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Crime and Circumstance: The Effects of Infant Health Shocks on Fathers' Criminal Activity

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  • Hope Corman

    (Rider University and National Bureau of Economic Research)

  • Kelly Noonan

    (Rider University and National Bureau of Economic Research)

  • Nancy E. Reichman

    (Robert Wood Johnson Medical School)

  • Ofira Schwartz-Soicher

    (Robert Wood Johnson Medical School)

Abstract

Few studies in the economics literature have linked individuals? criminal behavior to changes in their personal circumstances. Life shocks, such as natural or personal disasters, could reduce or sever a person's connections to his/her family, job, or community. With fewer connections, crime may become a more attractive option. This study addresses the question of whether an exogenous shock in life circumstances affects criminal activity. Specifically, we estimate the effects of the birth of a child with a random and serious health problem (versus the birth of a healthy infant) on the likelihood that the child's father becomes or remains involved in illegal activities. Controlling for the father's pre-birth criminal activity, we find that the shock of having a child with a serious health problem increases both the father's post-birth conviction and incarceration by 1 to 8 percentage points, depending on the measure of infant health used.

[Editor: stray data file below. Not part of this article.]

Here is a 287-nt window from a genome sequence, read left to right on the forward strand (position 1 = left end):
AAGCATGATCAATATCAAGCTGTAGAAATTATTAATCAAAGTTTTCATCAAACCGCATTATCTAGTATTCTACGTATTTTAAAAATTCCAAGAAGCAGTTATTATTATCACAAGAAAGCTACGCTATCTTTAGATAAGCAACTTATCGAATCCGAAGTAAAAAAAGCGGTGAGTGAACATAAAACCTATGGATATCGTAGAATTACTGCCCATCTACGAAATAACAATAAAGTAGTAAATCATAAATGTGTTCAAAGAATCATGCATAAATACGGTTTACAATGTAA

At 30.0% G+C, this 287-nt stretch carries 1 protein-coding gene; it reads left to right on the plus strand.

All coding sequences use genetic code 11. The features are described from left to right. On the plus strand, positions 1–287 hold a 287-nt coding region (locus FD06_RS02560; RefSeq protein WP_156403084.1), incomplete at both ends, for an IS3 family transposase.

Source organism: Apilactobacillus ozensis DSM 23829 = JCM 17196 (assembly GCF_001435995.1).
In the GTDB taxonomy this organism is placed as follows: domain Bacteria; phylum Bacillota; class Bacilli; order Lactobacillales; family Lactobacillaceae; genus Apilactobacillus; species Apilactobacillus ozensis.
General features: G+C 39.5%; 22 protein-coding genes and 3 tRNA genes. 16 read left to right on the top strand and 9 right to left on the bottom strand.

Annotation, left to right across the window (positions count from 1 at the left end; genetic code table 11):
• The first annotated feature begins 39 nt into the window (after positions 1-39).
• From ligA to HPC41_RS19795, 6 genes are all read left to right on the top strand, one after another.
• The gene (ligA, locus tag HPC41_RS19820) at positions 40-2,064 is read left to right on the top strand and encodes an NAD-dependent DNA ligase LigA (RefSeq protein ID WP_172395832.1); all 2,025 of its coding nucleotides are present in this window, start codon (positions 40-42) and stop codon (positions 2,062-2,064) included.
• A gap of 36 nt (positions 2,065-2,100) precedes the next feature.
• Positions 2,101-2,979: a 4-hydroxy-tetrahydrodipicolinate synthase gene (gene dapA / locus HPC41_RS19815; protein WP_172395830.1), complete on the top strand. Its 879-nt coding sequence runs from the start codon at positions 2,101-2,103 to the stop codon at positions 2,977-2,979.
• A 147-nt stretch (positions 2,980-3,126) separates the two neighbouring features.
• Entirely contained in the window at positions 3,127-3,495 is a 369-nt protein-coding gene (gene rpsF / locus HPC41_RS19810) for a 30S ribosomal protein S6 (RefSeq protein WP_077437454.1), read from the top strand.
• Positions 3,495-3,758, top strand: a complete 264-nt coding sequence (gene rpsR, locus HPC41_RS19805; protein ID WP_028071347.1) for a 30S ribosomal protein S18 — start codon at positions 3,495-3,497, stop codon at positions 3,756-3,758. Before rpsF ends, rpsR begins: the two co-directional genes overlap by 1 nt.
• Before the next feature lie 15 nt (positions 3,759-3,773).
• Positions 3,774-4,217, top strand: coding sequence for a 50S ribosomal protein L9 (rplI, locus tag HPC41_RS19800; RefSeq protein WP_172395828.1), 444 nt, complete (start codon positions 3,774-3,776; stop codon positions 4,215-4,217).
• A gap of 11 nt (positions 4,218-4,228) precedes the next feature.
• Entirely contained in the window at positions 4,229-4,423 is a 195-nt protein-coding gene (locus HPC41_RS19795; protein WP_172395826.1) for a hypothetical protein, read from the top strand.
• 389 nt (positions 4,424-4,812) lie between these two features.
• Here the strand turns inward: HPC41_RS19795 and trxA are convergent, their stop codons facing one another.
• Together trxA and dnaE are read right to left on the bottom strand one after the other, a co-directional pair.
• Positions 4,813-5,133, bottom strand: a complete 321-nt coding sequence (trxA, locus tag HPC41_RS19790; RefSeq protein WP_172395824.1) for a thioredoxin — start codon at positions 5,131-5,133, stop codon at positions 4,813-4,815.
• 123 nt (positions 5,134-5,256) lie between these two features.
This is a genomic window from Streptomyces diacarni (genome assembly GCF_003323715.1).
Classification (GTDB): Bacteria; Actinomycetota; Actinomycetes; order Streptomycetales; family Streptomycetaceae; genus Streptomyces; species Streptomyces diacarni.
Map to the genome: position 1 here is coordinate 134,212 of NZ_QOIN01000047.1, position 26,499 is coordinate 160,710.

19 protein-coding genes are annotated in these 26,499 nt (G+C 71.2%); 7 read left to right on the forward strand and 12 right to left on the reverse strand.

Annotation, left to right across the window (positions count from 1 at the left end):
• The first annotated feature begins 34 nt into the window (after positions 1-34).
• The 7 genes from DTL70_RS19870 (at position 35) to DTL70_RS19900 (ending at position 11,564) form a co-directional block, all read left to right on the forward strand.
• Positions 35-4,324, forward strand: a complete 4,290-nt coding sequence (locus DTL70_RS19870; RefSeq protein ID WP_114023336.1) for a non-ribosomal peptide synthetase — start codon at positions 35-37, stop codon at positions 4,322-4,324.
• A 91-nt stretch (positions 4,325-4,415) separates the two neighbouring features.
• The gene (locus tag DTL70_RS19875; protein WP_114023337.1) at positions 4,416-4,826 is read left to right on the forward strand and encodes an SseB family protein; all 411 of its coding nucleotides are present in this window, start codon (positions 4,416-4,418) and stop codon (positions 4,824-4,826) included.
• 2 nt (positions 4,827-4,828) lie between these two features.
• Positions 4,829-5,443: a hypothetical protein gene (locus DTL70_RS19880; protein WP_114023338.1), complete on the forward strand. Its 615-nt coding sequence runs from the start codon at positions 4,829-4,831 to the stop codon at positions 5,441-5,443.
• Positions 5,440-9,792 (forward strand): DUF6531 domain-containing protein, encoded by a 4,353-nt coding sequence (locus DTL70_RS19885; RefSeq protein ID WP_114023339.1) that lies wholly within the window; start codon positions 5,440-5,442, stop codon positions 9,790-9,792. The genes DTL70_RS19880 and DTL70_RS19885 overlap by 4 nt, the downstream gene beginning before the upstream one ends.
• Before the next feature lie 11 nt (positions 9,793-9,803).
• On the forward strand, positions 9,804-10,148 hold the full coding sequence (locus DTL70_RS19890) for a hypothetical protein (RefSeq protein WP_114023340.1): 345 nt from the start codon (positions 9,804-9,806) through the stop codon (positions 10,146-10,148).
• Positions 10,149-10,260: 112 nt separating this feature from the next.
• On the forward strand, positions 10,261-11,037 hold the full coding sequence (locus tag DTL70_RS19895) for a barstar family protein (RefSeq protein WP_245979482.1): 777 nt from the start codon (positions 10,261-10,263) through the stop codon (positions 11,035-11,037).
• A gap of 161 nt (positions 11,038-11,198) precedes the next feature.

Suggested Citation

  • Hope Corman & Kelly Noonan & Nancy E. Reichman & Ofira Schwartz-Soicher, 2006. "Crime and Circumstance: The Effects of Infant Health Shocks on Fathers' Criminal Activity," Working Papers 913, Princeton University, Woodrow Wilson School of Public and International Affairs, Center for Research on Child Wellbeing..
  • Handle: RePEc:pri:crcwel:wp06-35-ff.pdf
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    References listed on IDEAS

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    10. Greg Duncan & Bessie Wilkerson & Paula England, 2006. "Cleaning up their act: The effects of marriage and cohabitation on licit and illicit drug use," Demography, Springer;Population Association of America (PAA), vol. 43(4), pages 691-710, November.
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